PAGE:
Privacy, Security and Advanced Directives
To protect the confidentiality of your medical records, we must have written authorization before information regarding your medical treatment can be released. If you or your physician need this information, please send a signed and dated letter outlining the specific information required from your medical record. Be sure to include your complete name, date of birth and UTMB Health patient identification number. Also, include the name and address of the physician to whom the record should be sent.
The letter requesting your medical record should be addressed to:
The University of Texas Medical Branch
Health Information Management Department
Release of Information
301 University Blvd.
Galveston, TX 77555-0782
For more information regarding the process for obtaining a copy of your medical record or to request a copy of your medical record prior to discharge, contact the Health Information Management Department at (409) 772-1965.
Privacy and Security of Health Information
UTMB Health is committed to protecting the privacy of our patients and keeping their health information secure. According to the federal law named the “Health Insurance Portability and Accountability Act” (HIPAA), you have rights concerning the use of individually identifiable health information. The primary purpose of this law is to provide standards to facilitate the electronic exchange of health information, provide individuals with better access to their health information and standardize this access among states, decrease health care fraud and abuse and, most importantly, protect your personal health information. If you feel your health information has been misused in any way, please call the UTMB Health Privacy Office at (409) 747-8700. You may also call our anonymous Fraud, Abuse and Privacy hotline at (800) 898-7679.
An advance directive is defined as “a written instruction such as living will or medical power of attorney for health care recognized under state law and relating to the provision of such care when the person is incapacitated.” In Texas there are three types of advance directives: Directive to Physicians, Medical Power of Attorney, and Out-of-Hospital Do Not Resuscitate (DNR) Order. If a patient wishes to formulate an advance directive, the necessary documents can be made available by the hospital. Once formulated, the completed document, which is signed by the patient, becomes a part of the patient’s permanent medical record. Prior to the initiation of new treatments or procedures, your doctor will speak with you about the extent to which the hospital is able, unable or unwilling to honor your advance directive. A patient has the option to review or revise advance directives. The existence or lack of an advance directive does not determine an individual’s access to care, treatment or services.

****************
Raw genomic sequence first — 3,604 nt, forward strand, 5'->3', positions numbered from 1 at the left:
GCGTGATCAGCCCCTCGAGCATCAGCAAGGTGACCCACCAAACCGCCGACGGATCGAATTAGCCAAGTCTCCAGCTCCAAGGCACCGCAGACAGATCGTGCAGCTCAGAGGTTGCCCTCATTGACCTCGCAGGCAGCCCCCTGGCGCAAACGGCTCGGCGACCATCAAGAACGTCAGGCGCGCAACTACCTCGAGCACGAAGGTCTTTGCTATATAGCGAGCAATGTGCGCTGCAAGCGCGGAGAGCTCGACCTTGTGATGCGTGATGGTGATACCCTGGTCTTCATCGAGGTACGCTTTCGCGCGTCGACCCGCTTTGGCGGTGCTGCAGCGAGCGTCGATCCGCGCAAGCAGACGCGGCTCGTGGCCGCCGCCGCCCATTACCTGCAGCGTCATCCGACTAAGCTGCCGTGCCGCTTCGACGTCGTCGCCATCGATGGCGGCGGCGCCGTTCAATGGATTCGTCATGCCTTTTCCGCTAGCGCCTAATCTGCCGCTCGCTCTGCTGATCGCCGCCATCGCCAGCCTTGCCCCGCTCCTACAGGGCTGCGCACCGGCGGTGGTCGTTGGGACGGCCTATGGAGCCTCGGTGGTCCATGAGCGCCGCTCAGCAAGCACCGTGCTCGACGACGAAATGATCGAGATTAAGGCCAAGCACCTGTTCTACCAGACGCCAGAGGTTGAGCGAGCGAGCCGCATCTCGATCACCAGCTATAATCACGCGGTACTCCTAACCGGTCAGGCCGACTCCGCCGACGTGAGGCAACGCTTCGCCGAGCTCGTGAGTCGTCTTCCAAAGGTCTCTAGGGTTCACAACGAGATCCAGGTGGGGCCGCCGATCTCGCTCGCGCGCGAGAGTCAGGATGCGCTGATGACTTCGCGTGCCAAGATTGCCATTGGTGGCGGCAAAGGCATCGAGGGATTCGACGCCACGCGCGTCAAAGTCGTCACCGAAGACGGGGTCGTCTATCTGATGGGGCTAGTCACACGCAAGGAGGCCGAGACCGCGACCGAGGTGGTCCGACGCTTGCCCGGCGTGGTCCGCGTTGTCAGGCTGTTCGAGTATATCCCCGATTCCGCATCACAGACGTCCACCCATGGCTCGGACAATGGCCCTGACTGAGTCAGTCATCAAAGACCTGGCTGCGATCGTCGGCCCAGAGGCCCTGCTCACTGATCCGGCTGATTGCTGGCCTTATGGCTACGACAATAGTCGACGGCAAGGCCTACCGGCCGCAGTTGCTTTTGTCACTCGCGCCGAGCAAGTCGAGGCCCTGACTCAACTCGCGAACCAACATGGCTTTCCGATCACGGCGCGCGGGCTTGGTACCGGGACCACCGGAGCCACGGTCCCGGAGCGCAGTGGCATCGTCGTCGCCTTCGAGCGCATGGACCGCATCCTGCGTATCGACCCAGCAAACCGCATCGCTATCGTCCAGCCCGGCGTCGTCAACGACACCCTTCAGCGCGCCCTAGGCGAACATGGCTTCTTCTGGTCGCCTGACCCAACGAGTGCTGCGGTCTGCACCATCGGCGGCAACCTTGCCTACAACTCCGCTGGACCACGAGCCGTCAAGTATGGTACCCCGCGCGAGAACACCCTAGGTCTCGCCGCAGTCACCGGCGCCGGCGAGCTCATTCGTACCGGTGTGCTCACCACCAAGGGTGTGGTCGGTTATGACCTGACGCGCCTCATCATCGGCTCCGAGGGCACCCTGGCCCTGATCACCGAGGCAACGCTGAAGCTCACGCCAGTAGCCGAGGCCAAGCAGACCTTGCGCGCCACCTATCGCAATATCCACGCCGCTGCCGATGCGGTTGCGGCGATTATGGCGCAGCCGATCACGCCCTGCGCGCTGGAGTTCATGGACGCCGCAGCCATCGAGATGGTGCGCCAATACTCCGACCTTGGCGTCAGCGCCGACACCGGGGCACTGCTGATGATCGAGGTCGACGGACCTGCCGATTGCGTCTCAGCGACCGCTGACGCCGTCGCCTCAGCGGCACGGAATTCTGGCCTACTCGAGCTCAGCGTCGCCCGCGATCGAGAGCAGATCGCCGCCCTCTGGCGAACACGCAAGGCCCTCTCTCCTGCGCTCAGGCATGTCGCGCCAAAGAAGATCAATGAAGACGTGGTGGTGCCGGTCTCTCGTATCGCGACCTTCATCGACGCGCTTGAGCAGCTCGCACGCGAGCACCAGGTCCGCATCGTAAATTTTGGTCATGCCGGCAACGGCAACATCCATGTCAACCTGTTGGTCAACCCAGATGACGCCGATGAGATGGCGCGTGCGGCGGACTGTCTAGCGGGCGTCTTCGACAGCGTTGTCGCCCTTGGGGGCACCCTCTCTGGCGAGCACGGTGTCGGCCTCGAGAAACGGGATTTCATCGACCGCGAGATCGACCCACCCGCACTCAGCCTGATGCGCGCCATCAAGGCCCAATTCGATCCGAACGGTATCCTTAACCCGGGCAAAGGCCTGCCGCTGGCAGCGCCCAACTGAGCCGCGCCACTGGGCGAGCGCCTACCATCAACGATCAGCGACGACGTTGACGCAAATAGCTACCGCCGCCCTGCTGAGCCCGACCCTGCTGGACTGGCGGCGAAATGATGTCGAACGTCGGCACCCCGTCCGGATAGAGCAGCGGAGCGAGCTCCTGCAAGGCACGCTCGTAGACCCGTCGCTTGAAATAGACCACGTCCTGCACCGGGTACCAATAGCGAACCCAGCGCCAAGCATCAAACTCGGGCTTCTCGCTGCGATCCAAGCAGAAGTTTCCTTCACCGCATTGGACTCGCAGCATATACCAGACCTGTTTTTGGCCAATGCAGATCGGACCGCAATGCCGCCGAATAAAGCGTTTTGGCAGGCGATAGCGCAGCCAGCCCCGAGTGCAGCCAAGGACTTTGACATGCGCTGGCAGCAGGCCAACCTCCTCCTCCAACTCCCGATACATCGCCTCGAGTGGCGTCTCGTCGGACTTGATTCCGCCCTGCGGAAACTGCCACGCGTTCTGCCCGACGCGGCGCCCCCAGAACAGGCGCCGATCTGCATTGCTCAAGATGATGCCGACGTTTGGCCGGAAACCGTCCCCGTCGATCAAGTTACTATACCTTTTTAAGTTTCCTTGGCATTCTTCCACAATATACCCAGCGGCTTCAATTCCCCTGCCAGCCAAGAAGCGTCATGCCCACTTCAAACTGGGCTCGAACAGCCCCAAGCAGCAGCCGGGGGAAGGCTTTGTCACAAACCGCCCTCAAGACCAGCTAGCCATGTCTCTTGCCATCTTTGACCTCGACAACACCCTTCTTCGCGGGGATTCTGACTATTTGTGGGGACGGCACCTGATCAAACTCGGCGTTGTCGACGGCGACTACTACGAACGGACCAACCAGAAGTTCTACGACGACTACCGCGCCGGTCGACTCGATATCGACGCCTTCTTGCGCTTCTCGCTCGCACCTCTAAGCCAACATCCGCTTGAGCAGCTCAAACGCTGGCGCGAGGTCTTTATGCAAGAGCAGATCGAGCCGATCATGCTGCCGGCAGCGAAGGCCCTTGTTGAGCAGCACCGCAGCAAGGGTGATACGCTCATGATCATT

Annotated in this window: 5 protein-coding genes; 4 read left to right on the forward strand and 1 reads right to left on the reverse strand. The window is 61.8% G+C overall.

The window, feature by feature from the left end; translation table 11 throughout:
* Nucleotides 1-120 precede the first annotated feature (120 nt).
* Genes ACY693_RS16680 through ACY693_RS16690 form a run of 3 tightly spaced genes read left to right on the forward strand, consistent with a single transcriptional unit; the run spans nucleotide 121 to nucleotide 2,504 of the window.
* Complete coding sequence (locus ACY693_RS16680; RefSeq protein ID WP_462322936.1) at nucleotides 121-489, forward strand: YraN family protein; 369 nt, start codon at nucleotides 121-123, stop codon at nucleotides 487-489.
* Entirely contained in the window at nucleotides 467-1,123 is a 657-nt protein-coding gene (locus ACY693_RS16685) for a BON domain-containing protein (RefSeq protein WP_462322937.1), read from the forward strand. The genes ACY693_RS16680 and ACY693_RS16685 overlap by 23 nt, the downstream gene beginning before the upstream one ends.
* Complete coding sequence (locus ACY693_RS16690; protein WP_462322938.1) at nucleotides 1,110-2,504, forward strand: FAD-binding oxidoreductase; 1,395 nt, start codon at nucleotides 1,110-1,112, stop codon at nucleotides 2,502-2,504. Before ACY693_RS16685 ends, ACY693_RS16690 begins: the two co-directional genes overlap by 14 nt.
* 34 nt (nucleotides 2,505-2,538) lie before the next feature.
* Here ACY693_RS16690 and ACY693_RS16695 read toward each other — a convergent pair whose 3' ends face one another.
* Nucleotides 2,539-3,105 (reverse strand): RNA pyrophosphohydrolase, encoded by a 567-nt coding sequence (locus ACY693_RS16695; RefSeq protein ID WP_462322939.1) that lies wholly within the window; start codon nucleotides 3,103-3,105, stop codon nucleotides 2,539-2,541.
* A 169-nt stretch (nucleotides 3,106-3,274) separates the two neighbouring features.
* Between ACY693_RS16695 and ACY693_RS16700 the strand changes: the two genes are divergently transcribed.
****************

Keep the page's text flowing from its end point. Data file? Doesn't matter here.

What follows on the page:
You have the right to:
- Create advance directives regarding care and have staff and practitioners who provide care comply with these directives.
- Participate in ethical questions that arise in the course of care, including issues of conflict resolution, withholding of resuscitative services, forgoing or withdrawal of life- sustaining treatment, and participation in investigational studies or clinical trials.
- Receive end-of-life care that is respectful and responsive and that demonstrates concern for a patient’s comfort and dignity.